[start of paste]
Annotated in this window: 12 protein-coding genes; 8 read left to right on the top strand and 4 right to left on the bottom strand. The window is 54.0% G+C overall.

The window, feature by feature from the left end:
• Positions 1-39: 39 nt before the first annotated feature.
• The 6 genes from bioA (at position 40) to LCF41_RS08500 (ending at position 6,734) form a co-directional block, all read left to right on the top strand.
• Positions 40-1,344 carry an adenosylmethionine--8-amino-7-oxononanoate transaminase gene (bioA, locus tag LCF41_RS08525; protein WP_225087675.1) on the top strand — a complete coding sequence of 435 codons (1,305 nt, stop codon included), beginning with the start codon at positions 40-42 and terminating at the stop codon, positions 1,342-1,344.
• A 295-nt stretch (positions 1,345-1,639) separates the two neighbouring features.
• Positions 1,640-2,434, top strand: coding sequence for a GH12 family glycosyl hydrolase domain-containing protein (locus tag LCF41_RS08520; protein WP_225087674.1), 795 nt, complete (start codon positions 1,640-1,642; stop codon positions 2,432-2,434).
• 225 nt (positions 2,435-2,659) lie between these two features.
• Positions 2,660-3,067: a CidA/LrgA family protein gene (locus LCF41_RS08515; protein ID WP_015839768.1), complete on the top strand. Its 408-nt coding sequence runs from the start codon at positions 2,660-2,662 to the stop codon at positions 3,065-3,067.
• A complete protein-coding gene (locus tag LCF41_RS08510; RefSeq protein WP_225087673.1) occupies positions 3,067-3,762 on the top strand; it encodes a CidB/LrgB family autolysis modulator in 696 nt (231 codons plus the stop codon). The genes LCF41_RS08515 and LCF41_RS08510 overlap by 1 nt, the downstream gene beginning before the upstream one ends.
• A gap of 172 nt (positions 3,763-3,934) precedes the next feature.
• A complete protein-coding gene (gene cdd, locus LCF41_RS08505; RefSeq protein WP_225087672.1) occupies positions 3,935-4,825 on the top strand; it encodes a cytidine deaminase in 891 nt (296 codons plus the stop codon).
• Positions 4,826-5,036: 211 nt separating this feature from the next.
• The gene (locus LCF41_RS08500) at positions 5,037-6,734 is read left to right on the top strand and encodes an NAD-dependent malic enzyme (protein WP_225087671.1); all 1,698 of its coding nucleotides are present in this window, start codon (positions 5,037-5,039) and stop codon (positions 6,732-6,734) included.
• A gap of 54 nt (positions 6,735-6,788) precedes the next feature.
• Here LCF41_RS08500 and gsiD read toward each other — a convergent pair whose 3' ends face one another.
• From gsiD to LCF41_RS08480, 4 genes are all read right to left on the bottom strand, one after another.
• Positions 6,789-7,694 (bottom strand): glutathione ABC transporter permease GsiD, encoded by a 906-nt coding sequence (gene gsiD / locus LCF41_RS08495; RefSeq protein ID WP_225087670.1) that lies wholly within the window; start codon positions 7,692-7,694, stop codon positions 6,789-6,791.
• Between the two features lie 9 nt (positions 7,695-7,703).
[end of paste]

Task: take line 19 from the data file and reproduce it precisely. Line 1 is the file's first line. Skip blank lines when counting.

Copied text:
• Between the two features lie 9 nt (positions 7,695-7,703).